As our van load of adults prepared to leave, I found an excuse to go back group of children now in the cafeteria for their lunch. I wanted to say goodbye to my new friend, Silent Boy. I tried to communicate this to the servers, but I didn’t know his name. “I want to say goodbye to the one they call Silent Boy,” I said. Finally, someone realized who I was looking for and went over to the line to get him. He looked startled as he walked over, but smiled as soon as he drew closer. I said goodbye the best way I could and offered a brief and gentle hug.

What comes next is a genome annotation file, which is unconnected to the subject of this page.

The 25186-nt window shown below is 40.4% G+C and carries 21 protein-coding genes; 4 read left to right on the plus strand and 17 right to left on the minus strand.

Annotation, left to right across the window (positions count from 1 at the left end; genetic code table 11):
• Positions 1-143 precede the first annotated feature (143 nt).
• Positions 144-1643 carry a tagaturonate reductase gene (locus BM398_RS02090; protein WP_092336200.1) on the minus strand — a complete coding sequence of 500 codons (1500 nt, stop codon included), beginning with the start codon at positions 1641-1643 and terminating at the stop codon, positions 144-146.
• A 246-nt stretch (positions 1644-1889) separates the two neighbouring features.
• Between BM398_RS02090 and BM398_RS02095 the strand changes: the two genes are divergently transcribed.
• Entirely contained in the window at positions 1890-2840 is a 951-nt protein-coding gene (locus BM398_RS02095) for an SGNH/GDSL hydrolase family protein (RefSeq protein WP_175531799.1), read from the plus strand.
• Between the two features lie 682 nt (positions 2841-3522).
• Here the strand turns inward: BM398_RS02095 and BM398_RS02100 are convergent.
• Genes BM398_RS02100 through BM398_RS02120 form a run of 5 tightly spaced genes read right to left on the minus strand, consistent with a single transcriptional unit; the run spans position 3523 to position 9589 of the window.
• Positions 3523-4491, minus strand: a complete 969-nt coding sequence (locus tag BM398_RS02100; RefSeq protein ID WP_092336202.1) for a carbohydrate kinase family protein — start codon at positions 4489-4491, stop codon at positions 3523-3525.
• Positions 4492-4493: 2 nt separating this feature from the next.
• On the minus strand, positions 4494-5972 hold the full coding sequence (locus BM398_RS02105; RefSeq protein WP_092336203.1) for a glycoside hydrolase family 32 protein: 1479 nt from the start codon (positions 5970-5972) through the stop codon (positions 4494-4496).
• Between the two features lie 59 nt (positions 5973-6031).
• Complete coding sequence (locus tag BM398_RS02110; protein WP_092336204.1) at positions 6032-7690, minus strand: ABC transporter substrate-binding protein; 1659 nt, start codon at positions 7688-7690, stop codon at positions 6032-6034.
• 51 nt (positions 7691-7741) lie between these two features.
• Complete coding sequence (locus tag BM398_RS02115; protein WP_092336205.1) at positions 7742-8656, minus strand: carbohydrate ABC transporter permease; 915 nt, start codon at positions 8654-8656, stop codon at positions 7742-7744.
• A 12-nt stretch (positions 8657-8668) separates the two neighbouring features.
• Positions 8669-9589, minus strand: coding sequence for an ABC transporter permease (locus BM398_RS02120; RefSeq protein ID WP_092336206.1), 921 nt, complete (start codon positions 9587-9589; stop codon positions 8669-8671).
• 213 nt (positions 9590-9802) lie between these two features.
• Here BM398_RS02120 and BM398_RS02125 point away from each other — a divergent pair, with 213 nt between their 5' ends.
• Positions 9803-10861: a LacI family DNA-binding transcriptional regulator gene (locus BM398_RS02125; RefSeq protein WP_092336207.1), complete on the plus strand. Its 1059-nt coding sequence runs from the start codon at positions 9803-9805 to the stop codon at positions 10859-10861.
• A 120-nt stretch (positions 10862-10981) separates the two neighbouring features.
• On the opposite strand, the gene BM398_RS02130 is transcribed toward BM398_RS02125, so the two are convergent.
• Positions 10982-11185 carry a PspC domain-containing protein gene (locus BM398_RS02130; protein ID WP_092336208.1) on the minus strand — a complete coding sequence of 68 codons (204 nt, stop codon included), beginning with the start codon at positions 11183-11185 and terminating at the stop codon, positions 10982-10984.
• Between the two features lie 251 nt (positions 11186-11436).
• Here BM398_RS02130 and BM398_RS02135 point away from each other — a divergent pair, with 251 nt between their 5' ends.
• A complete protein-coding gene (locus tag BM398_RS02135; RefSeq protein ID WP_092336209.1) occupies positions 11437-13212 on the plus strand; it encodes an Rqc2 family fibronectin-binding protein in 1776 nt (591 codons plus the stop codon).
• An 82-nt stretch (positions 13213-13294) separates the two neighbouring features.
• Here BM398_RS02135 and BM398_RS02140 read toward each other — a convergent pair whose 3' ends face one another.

I walked back to the van, full of love and I wasn’t sure why. This tender sprout of a boy had spent time communicating with me and I enjoyed every listening moment. Our tender hearts had spoken.

Often, my tender heart only wants to communicate like this, silently; words get in my way at times, but silence can be hard to understand for some.

There’s so much more to say on this subject of silence–this is all for now.